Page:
For instance, if a loved one needs a therapist, families can ask help from a care manager to find a care provider, relieving them of the stress of finding the resources on their own. With this, they can make better care decisions, which is equivalent to better care outcomes.
5. Enhance the quality of life
Unlike other care settings, memory care communities can improve an individual’s overall quality of life, specifically those with moderate to severe conditions. Residents have access to 24-hour care, are served healthy meals, and sleep in a secure environment — all of these have a positive impact on the quality of the residents’ day-to-day living.
Plus, memory care homes offer an array of supportive care services to keep whatever skills residents have for as long as possible. Communities also organize various memory-boosting games and fun activities to engage and encourage social interactions. These arranged activities aim to make residents feel they haven’t lost control over their life, despite their health condition.
6. Promote independence
Some people think that residents are stripped off of their independence in memory care facilities — but it’s the other way around. Memory care preserves ongoing independence. Residents decide about how they want their day to go.
Although there are established routines, such as meal, bathing, and sleeping times, the purpose of these is to reduce anxiety and avoid confusion. Other than the set routines, residents have the choice to participate in planned activities, like games and arts. As long as there remains some level of self-sufficiency, the care staff will be there to support their independence.
Moving to a memory care facility doesn’t equate to your loved one giving up their independence. In fact, they receive all support so they can stay independent for as long as they can.
7. Improve social skills
Another myth about memory care is that residents are isolated — this isn’t true at all. In memory care communities, residents elevate their social and communication skills.
Socialization is innate for humans. However, dementia eventually affects one’s social skills. With memory loss, debilitating self-esteem issues, and depression, social withdrawal eventually hits the person.
One key focus of memory care is to promote social skills. Thus, memory care communities plan socialization activities in groups, ranging from simple games, like puzzles, to exciting hobbies, like painting. On top of this, the small chats and interactions between caregivers and residents help maintain the communication skills and restore your loved one’s waning desire to connect with other people.
8. Memory care is affordable.
People often associate long-term care with something expensive. People should know that dementia requires long-term care, but it doesn’t mean exhausting the family’s entire savings. There are financing options available to sustain and cover a fraction of the cost. Some of them are:
- VA Aid and Attendance program
- Social equity
- Retirement savings
- Bridge loans, Reverse mortgage, personal loans
- Personal savings, property, and investments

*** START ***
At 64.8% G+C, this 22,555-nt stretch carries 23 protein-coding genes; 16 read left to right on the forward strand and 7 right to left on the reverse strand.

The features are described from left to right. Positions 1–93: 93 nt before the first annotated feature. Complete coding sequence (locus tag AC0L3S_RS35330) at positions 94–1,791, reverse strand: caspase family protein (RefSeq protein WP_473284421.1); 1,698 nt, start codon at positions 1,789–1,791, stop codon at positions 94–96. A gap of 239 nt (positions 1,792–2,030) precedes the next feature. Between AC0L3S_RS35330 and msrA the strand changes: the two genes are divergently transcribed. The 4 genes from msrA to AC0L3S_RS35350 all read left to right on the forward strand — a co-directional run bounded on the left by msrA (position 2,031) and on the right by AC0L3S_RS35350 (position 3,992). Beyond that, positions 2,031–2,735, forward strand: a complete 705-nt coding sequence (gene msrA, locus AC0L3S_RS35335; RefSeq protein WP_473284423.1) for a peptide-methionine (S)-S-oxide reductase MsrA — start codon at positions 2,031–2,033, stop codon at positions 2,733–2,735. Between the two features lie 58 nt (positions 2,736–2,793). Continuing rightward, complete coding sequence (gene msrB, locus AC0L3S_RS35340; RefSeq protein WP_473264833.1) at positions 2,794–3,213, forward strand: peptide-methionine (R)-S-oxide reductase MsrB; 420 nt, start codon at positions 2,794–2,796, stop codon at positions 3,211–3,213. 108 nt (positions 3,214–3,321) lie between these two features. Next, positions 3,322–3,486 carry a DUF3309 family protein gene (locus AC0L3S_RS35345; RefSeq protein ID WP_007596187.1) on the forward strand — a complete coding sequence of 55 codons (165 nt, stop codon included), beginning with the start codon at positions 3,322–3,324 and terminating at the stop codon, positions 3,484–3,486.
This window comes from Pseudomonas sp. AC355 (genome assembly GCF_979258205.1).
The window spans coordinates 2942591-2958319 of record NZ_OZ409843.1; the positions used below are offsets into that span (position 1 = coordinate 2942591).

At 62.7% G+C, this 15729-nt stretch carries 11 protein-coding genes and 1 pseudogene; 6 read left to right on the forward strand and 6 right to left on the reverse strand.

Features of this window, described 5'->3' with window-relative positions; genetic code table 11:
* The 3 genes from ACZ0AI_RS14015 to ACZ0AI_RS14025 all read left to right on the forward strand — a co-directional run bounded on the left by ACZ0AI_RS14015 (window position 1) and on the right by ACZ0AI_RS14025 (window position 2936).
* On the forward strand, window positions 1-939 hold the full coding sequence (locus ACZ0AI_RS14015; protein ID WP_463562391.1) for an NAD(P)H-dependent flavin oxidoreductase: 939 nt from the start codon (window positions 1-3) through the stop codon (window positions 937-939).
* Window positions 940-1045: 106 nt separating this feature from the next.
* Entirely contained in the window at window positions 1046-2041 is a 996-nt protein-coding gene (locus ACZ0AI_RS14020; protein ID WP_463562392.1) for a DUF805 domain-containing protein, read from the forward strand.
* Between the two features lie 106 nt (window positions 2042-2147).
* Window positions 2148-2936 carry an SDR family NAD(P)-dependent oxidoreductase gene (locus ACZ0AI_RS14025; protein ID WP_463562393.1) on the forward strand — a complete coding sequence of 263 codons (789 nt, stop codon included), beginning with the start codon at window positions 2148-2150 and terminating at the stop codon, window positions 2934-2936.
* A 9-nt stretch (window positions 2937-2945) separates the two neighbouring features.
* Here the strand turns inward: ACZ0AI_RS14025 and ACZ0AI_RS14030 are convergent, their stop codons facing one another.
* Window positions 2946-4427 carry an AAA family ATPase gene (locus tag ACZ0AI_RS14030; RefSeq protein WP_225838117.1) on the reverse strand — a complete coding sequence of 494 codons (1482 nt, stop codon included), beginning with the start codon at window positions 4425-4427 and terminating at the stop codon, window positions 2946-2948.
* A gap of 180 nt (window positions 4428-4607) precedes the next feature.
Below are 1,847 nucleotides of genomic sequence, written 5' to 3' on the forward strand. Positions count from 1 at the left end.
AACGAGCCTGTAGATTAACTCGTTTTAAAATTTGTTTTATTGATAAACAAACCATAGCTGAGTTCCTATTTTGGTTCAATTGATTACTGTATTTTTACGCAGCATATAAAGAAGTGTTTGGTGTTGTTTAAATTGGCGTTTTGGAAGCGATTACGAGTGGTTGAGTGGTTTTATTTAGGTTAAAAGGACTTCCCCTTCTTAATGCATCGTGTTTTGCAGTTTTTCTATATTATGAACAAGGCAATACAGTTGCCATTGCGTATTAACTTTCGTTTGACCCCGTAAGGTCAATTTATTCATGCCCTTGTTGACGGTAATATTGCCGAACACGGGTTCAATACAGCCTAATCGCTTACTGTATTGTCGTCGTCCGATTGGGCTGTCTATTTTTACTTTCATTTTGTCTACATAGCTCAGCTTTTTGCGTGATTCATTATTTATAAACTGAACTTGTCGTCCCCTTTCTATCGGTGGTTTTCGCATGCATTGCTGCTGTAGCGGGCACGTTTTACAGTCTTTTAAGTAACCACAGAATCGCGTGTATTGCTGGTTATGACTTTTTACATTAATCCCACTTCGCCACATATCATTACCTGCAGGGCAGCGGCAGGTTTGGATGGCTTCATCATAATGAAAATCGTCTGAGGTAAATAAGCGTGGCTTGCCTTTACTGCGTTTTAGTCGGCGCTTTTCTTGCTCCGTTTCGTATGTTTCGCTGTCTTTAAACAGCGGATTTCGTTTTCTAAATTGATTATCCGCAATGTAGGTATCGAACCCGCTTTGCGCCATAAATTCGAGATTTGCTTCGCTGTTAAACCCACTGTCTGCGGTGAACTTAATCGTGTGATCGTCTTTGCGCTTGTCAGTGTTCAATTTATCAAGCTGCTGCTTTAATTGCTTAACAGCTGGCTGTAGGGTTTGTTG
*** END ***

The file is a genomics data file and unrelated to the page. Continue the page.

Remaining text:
For more information on how to pay for memory care, talk to a certified dementia advisor.
Home, Assisted Living, or Memory Care? Which is the Right One?
When it comes to making care decisions, timing is an essential aspect. Unlike other health conditions, the cognitive trajectory of dementia or Alzheimer’s is predictable
Using the Global Deterioration Scale (GDS) system developed by Dr. Barry Reisberg, families can determine whether home, assisted living, or memory care is the best option for their loved ones at a given time. The GDS system thoroughly describes the symptoms in each stage of Alzheimer’s disease. If you know what stage your loved one is in, you can decide which care setting is appropriate.
Must-Know Facts and Figures about Memory Care and Dementia
1. On average, residents stay in a memory care community for around two to three years.
Source: The Villages of Windcrest
Typically, people move to memory care homes when their Alzheimer’s or dementia reaches the severe or late stage, which could last for two and a half years.
2. The cost of memory care is about 20-30% more than assisted living communities.
Source: Assisted Living
Memory care is more comprehensive and person-focused, so it costs more than assisted living. Besides, memory care has an ideal staff-to-resident ratio — usually, one staff to five residents during waking hours — to ensure adequate care is given for every person.
3. Approximately 70% of Americans age 65 and above will require Long-Term Services and Supports (LTSS)
In 2020, roughly 16.9% of Americans were seniors, and by 2050, this could grow to 22%. This implies that the increasing population share of older adults will ultimately stretch the need for long-term care, including memory care.
4. Between 2000 to 2019, the mortality rate for Alzheimer’s increased to a whopping 145%.
Source: Alzheimer's Association
During the same period, deaths caused by heart disease contracted by 7.3%, while Alzheimer’s-caused deaths rose by 145%. If this goes on, it won’t be surprising if Alzheimer’s and other dementias would become the leading cause of deaths in the US and worldwide.
By 2027, the long-term care market in the US is projected to reach a value of $751.9 billion, growing at a steady CAGR of 6.8%.
Today, memory care is considered the fastest-growing segment of senior healthcare. Driven by the prevalence of dementia and Alzheimer’s in the rising aging population, long-term care would be in significant demand in the following years.